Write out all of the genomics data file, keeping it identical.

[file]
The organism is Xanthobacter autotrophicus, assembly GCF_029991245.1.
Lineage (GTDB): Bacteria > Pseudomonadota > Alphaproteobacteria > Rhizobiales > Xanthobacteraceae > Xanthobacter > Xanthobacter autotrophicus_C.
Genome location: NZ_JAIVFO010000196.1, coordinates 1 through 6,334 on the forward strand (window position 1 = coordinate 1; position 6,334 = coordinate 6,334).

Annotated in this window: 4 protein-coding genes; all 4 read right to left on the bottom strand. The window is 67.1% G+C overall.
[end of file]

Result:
The organism is Xanthobacter autotrophicus, assembly GCF_029991245.1.
Lineage (GTDB): Bacteria > Pseudomonadota > Alphaproteobacteria > Rhizobiales > Xanthobacteraceae > Xanthobacter > Xanthobacter autotrophicus_C.
Genome location: NZ_JAIVFO010000196.1, coordinates 1 through 6,334 on the forward strand (window position 1 = coordinate 1; position 6,334 = coordinate 6,334).

Annotated in this window: 4 protein-coding genes; all 4 read right to left on the bottom strand. The window is 67.1% G+C overall.